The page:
If you’re the wrong side of 30 and nowhere near being ready to reproduce, science has some good news for you.
And if you’re the offspring of an older dad, it has some good news for you, too.
According to new research from Northwestern University in the US and published this week in the Proceedings of the National Academy of Sciences, older dads may pass on a ‘survival advantage’ to their children.
The study found that the DNA code of sperm changes as men age, and that this change, when passed on to their offspring, favours longer life.
So is delaying fatherhood a good idea? We take a look at the whole picture.
Older dads make healthier kids?
Put very simply, the new research found that telomeres, which protect the ends of our chromosomes from damage, were longer in young people with older fathers. Telomeres shorten with age until cells can no longer replicate, a key factor in the ageing process.
“As paternal ancestors delay reproduction, longer telomere length will be passed to offspring, which could allow lifespan to be extended as populations survive to reproduce at older ages,” said Dr Dan Eisenberg, lead researcher on the study.
In other words, older dads could be bequeathing their children the gift of longer life.
Other advantages of being an older dad
And there are other advantages to being an older dad, according to experts. Maturity, wisdom and financial security are some of the factors that make a happy, focused father and they’re more likely to be found in men approaching middle age than their whippersnapper counterparts.
“Older fathers are more likely to have greater control over their careers so are less likely to be focused on proving themselves professionally, and they can be more flexible,” says Andrew Watson, author of Down to Earth with a Bump: The Diary of a First-Time Dad.
“When more and more families are dual-career families, this flexibility is of enormous benefit, and can hugely cut down on the stress (and expense) involved with childcare.”
Less time in the office means more time with the kids, and what children want more than anything else is time with their parents.
Financial security, though not a given for anyone, is also more likely to be found in older dads. A father who is relaxed about paying the bills and keeping a roof over his family’s head is quite simply a more fun dad to have around.
“They (older dads) also have greater life experience and may well have an increased ability to prioritise their children in a way that younger dads might struggle with,” adds Watson.
“To some extent, they might feel they’ve had their chance as a single professional, and so are actively looking for a new challenge.”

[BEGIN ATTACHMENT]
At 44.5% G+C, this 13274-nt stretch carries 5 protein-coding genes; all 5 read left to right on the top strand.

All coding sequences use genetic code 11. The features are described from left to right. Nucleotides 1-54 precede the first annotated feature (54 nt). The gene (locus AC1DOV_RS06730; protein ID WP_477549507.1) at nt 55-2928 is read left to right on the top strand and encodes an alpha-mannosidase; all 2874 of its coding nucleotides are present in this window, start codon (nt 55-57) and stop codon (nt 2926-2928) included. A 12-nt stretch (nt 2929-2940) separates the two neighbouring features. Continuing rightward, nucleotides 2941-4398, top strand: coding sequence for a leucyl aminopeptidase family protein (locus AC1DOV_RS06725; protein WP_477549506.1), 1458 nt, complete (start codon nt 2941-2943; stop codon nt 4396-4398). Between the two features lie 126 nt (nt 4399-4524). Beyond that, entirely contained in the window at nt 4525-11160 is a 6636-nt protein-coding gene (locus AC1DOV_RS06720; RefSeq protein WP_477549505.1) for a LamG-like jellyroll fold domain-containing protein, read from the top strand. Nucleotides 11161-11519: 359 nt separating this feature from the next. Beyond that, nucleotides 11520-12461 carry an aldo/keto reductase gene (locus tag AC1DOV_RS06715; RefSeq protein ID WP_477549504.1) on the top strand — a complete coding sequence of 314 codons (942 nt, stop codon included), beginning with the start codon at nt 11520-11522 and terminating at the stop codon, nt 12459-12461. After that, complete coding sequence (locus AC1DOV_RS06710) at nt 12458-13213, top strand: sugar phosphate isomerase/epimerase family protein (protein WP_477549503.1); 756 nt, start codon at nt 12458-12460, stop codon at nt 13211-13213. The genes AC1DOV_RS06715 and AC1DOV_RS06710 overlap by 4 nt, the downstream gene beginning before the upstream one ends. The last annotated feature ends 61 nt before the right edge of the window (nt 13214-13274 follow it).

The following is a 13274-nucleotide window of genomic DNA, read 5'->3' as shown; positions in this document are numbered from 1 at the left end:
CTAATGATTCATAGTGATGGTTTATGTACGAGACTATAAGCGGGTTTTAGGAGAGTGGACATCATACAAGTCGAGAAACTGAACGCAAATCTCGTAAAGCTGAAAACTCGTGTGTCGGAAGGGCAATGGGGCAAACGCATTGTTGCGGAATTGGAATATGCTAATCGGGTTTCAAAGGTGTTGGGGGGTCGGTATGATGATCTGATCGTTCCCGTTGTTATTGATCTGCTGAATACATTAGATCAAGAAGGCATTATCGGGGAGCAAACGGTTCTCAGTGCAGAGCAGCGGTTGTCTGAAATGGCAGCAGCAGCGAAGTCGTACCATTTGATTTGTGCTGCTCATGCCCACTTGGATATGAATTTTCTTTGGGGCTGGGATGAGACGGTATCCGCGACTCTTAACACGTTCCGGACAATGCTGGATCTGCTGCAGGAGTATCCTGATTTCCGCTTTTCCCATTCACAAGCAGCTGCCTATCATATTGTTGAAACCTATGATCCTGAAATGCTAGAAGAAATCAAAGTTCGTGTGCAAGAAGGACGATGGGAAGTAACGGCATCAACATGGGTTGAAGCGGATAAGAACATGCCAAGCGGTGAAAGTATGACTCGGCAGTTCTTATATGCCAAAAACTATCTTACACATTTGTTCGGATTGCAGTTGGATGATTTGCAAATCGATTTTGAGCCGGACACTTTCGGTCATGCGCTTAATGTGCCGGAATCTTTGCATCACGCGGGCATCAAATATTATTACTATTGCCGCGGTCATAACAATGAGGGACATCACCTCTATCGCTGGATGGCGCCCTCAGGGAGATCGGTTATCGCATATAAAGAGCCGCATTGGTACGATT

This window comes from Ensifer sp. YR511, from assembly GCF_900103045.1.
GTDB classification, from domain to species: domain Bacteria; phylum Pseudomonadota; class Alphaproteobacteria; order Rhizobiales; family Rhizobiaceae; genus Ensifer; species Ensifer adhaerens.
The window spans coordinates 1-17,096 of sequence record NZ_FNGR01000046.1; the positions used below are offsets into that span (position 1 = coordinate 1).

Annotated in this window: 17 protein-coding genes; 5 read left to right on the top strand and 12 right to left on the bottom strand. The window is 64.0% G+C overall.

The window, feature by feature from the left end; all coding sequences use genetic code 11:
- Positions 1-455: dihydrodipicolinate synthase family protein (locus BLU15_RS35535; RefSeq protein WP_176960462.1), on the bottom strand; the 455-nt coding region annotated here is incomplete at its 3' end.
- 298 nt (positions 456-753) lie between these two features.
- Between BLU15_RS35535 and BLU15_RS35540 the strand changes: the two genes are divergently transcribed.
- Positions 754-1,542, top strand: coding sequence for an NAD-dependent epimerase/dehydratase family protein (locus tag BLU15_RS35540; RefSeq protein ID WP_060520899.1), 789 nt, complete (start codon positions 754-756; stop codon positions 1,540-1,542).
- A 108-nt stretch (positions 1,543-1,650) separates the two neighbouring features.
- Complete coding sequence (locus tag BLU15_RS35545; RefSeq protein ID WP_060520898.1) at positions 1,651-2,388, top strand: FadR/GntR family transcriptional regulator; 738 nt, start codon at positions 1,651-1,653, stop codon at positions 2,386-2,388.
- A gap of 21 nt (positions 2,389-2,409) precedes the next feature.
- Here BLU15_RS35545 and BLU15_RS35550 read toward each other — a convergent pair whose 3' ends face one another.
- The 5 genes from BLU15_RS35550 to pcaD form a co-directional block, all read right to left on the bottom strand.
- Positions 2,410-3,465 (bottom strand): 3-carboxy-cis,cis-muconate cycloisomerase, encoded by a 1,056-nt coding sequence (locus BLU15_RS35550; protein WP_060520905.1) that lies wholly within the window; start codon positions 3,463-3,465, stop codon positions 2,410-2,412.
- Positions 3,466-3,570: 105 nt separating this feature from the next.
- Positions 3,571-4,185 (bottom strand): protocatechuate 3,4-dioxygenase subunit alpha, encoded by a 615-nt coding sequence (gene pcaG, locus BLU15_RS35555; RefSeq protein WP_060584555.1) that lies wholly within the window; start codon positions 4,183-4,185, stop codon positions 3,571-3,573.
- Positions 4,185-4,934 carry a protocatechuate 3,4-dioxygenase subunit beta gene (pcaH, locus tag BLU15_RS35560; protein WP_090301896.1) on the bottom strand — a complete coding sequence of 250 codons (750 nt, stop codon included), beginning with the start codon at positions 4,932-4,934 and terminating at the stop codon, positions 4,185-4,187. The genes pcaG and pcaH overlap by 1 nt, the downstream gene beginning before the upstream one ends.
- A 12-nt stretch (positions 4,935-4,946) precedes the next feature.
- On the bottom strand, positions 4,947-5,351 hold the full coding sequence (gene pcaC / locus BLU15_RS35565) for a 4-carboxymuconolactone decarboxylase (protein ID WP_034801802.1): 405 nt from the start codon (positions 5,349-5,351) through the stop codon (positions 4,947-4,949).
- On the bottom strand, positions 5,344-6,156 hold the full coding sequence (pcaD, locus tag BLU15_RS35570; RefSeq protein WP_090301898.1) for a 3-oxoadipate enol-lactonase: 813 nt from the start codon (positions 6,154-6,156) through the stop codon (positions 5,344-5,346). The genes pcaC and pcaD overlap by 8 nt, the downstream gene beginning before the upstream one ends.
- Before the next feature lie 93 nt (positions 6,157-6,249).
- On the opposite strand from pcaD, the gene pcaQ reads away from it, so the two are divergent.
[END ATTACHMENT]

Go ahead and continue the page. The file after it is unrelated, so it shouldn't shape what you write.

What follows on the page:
That new challenge is often being the best father they can be – not always a priority for 20-somethings desperately trying to climb the greasy corporate pole and keep at least some semblance of a social life together.
The downsides of delaying fatherhood
But there are downsides to delaying fatherhood too, as even the authors of the new research admit.
Experts say that there may be advantages in passing on longer telomeres to children, but the advantages may be offset by the fact that middle-aged men tend to display more DNA damage and mutations in sperm.
It’s also now known that male fertility tends to decline with age, just as female fertility does. Men who delay fatherhood too long may find they have difficulty conceiving at all. Studies have found that women whose partners were over 35 had more miscarriages than women with younger partners.
So the medical case for delaying trying for children is not clear-cut. And nor are other factors.
“There’s no doubt that fatherhood is exhausting, and older dads will feel this all the more,” says Andrew Watson. “And while a gap between parent and child in terms of their interests and outlook is perhaps only healthy, that gap is likely to be all the greater – and perhaps all the more difficult to handle – when the father is much older.”
Much older fathers are perhaps less likely to understand the preoccupations of their teenage children, and to empathise with them.
And then there’s the simple biological fact that the older you are when you conceive a child, the less time you’ll have to be in your child’s life. You may pass on age-defying telomeres to your kids, but your own aging process will continue apace.
“There’s also the issue that, while it might be well and good for the dad to delay, he needs a partner to have a baby, and there are considerable proven disadvantages of women waiting too late to have a family,” says Watson. “So unless we’re going to encourage an ever-growing age differential between parents…!”
If your partner is older, the same age or not much younger than you, delaying starting a family could lead to the crushing disappointment of not being able to start a family at all.
Should men delay fatherhood?
So should men put off fatherhood until their jobs are secure, their youthful indulgences are over with, and their sperm sport long and life-extending telomeres to pass on to their children?
It may depend on your personal opinion on what you think is best for your kids, be that a dad with youthful zip and zest or one with the wisdom of maturity.
One thing does seem clear, however. Don’t let the new research sway you one way or the other. There are advantages to having a child at 25 and advantages to leaving it another decade, but the most important factor – when you and your partner feel ready – is something only you can know.